How to treat shingles


If you have ever had chickenpox, or been vaccinated
for it, you are at risk for getting shingles, a painful, blistering rash. The chickenpox virus stays in the body, even
after chickenpox clears. If the virus reactivates, or wakes up, you
will get shingles. Although shingles is much less contagious
and itchy than chickenpox, it tends to cause more pain. Shingles most often appear on the back, chest,
and stomach, but they can also occur on the face and head, or the legs. Common signs and symptoms of shingles include: – An area of skin that burns, itches, tingles,
or feels very sensitive. This usually occurs in a small area on one
side of the body and lasts one to three days. – A rash that begins as red spots and quickly
turns into groups of clear, painful blisters. These may turn yellow or bloody before they
scab over and heal. – Flu-like symptoms: A fever or headache may
occur with the rash – Pain: Sometimes the pain is bad enough for
a doctor to prescribe medication. The blisters tend to last two to three weeks. Once they heal, the pain tends to lessen. Although the rash from shingles clears in
a few weeks, some people with shingles can experience pain, numbness, itching, and tingling
that can last months – or even years. If you suspect you have shingles, see a board-certified dermatologist immediately. A dermatologist may prescribe anti-viral medicine. When used within 72 hours of the rash appearing,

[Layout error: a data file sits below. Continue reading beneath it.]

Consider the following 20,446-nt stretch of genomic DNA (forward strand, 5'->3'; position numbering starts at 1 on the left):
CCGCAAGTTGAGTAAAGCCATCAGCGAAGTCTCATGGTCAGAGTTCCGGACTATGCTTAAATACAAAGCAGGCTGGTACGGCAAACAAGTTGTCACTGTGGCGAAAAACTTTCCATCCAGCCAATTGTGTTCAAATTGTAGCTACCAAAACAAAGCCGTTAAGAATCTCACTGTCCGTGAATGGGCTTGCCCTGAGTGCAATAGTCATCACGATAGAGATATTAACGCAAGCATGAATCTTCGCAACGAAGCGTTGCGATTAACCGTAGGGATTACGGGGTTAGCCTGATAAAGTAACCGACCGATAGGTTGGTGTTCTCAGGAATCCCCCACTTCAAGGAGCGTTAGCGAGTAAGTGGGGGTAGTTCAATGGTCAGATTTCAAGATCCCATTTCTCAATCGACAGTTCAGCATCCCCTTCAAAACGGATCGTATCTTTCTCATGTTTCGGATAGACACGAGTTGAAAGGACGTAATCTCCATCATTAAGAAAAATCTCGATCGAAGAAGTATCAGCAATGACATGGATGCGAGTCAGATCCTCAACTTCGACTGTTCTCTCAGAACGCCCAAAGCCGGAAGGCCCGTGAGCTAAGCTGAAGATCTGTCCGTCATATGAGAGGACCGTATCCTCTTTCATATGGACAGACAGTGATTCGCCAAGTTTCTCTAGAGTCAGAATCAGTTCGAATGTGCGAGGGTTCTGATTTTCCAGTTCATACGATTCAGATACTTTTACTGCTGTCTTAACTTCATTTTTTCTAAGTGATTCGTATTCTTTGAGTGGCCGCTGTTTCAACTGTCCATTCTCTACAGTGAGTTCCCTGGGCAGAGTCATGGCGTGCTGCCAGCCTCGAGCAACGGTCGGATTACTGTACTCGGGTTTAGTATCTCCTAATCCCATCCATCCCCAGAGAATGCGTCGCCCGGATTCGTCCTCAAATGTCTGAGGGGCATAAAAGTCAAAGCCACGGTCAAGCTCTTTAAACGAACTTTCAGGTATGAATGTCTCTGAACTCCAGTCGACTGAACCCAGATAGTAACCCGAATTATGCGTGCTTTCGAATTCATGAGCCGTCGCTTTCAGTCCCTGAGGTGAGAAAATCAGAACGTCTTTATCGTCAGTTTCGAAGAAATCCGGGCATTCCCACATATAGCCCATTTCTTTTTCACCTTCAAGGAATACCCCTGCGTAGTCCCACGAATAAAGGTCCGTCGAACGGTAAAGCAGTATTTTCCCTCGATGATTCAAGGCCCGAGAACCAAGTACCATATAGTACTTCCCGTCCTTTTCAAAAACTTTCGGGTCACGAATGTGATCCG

the medication may lessen the pain and the amount of time the pain lasts. To help relieve the pain and ease discomfort
at home, follow these dermatologists’ tips for treating shingles. Cool the rash with ice packs, cool wet cloths,
or cool baths. Gently apply calamine lotion to the blisters. Do not pick at, scratch or pop the blisters,
as blisters help your skin heal. Cover the rash with loose, non-stick, sterile
bandages. Finally, wear loose, cotton clothing to cover
your affected body parts. If you are unsure whether your rash is shingles,
you have shingles on your face, or you are experiencing a lot of pain, see a board-certified
dermatologist immediately. If you are over age 50, getting the shingles
vaccine may also prevent or lessen the severity of a shingles episode. In addition, even though shingles is much
less contagious than chickenpox, a person with shingles can still spread the virus. If you have shingles, avoid contact with anyone
who has not had the chickenpox or has not been vaccinated. To find a dermatologist in your area or learn
more about shingles, visit aad.org.